In “No Demo Reno,” designer Jenn Todryk does room renovations without tearing down any walls, and as such, her budgets are usually somewhat humble. Yet in the episode “More Money More Pressure,” she receives a whopping $200,000 to work her magic.
She still has a tight time frame, however, to renovate a kitchen, living room, and primary bedroom and bath.
“It’s a huge project, and I only have eight weeks to get her done,” she explains.
Meanwhile, she also takes on a somewhat smaller project: the renovation of a laundry room, with the goal of completing it for $10,000 in two weeks. Once you see what Todryk does for projects big and small, it will prove that more money does not always make things easy. Here’s what happens, with plenty of lessons to inspire your next home project.
A brick wall adds character
Rebecca and Neil Anderson bought their house specifically for the neighborhood, but it wasn’t exactly what they wanted. In fact, it was their third choice. Inside it’s dark, traditional, and basic.
But there are some things they like about it, including the floor-to-ceiling brick wall in the kitchen with an arched alcove for the stove.
“It’s such a special feature, and it’s not like this little baby feature,” says Todryk. “It’s so grand.”
Then you can see the wheels start turning in Todryk’s head.
“I can use this when I’m picking colors,” she says. “Everything needs to work with this space.”
She explains she’ll coordinate countertops, hardware, backsplash, and cabinet colors with the brick wall, so that all these features complement this stately feature.
Bottom shutters maintain privacy but let the light in
There is a huge, 6-foot-tall arched window in the kitchen, and it’s always been covered by massive, dark wood shutters, because the Andersons thought it was easy for outsiders to see in.
Todryk finds an intriguing way to let the sunshine in without sacrificing privacy. She removes the massive shutters that cover the entire window, then adds new shutters that slide across the window and go only halfway up. No one can see inside, but plenty of natural light can still come in.
A sneaky way to save money (and stress) on flooring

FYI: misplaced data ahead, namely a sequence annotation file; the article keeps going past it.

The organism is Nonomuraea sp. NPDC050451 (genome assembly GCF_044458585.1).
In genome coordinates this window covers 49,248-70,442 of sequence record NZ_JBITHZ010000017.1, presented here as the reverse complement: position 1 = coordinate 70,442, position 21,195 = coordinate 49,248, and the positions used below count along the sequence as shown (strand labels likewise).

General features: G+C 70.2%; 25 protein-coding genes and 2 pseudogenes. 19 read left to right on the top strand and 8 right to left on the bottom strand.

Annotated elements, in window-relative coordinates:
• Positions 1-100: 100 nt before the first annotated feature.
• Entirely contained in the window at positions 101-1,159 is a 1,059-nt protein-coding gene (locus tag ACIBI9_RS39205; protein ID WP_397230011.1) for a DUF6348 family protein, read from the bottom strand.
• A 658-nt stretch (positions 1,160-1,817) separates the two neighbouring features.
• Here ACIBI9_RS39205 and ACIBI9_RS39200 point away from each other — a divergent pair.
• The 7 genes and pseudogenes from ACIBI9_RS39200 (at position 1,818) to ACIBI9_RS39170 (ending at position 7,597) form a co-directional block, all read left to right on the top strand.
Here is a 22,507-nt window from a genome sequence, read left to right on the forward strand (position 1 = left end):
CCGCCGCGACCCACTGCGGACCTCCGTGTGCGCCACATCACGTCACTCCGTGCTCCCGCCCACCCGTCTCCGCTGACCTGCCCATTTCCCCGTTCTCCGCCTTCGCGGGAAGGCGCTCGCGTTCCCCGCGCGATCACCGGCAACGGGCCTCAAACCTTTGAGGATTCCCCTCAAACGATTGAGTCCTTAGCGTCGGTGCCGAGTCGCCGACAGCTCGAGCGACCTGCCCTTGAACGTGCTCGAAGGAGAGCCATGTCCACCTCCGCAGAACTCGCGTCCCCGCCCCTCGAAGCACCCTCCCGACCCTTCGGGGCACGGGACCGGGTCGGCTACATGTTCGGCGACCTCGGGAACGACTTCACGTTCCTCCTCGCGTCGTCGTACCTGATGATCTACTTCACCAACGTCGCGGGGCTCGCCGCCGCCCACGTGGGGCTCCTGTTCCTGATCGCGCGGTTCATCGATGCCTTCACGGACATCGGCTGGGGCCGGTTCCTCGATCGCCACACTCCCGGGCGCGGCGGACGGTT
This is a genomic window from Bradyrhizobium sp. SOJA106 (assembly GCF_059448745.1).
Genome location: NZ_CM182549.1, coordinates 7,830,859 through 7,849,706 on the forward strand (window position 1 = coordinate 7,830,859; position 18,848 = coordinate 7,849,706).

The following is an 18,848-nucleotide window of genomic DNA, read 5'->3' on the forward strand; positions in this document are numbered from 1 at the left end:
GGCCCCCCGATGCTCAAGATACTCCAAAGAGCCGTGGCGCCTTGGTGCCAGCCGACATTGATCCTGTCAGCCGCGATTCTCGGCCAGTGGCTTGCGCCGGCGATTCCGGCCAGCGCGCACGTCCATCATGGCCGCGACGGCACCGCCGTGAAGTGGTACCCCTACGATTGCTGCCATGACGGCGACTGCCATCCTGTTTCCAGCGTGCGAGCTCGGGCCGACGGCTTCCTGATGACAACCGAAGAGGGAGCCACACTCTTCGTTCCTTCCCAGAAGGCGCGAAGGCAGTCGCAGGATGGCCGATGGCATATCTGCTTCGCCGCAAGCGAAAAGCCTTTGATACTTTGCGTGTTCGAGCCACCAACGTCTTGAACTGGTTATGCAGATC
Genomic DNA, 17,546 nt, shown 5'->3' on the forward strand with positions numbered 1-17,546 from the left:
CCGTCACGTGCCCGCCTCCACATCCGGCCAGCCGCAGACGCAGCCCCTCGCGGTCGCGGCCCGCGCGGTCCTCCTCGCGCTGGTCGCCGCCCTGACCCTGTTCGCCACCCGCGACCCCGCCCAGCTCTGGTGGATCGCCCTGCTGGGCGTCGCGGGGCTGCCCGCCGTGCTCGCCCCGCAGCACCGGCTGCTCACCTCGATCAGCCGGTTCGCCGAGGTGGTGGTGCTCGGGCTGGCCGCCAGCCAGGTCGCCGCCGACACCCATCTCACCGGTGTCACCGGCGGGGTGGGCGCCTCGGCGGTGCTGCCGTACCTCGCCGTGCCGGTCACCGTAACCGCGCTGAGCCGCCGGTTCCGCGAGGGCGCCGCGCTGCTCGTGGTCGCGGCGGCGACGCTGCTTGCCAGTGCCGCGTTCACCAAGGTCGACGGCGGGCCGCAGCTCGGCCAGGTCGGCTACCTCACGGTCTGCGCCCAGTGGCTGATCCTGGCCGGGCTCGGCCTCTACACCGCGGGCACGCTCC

Todryk is spending so much on the Andersons’ other rooms, that she has to find ways to save in the living room. She does this by sanding down and staining the original dark oak floor. That way, she can lighten the color and the whole look and feel of the room, without having to pay for new light oak floors. She figures she’s saving about $30,000 by doing this.
Spruce up a small space with fabulous tile
Over at the Blakes’ home in Allen, TX, Todryk sees that their laundry room is little more than a closet. Yet it’s a very important space, because it leads from the garage to the rest of the house, and the Blakes pass through it several times a day.
“Truth be told, I picked the floor tile first,” says Todryk. “I saw this tile, and I’m like, ‘This is so fun!’ I feel like it’s very happy and lively, then I built off of that.”
Once you see the result, you totally understand her choice.
“I love that this floor is now a showpiece, and it’s very focal, and it’s something that demands attention, because they’re going to use this door every day as they come home from work and leave,” Todryk says. “Now there are no boring neutrals. It’s like bam!”
Stack appliances to save floor space
There are a lot of doors for such a small space in the laundry room. There are at least three leading in and out, as well as washer and dryer doors. When they’re all open, the small room gets crowded.
To make the most of the space, Todryk stacks the washer and dryer and builds a cabinet and countertop beside them, the perfect place to put your keys and car detritus when you walk in the door.
It also contains a built-in cat bathroom that is nothing short of genius (more on that next).
Hide the litter box
The only place the Blakes can find for their cat Sophie’s litter box is in the office off the laundry room, and Todryk understands that working on cleaning and folding clothes while smelling cat poo is unacceptable.
So she has the laundry room counter equipped with what’s basically a tall drawer containing a litter box, with a big hole cut out of the center so Sohpie can come and go as she pleases.
“When they’re cleaning it, they can just pull it all the way out, scoop out the poop, and then just shut it and forget it,” says Todryk.
How do Jenn Todryk’s no-demo renovations turn out?
Believe it or not, Todryk and her crew finish both projects in the allotted time, for the allotted budget—and the homeowners are thrilled.
The Blakes love the new laundry room. “It has so much character,” they say. That’s probably the first time anyone has used “character” to describe a laundry room, and it fits!
As for the Andersons, Rebecca exclaims, “You absolutely nailed it! It exceeded our expectations—we’re just so happy!”
Her husband, Neil, agrees: “She created the space we needed that we didn’t have before.”
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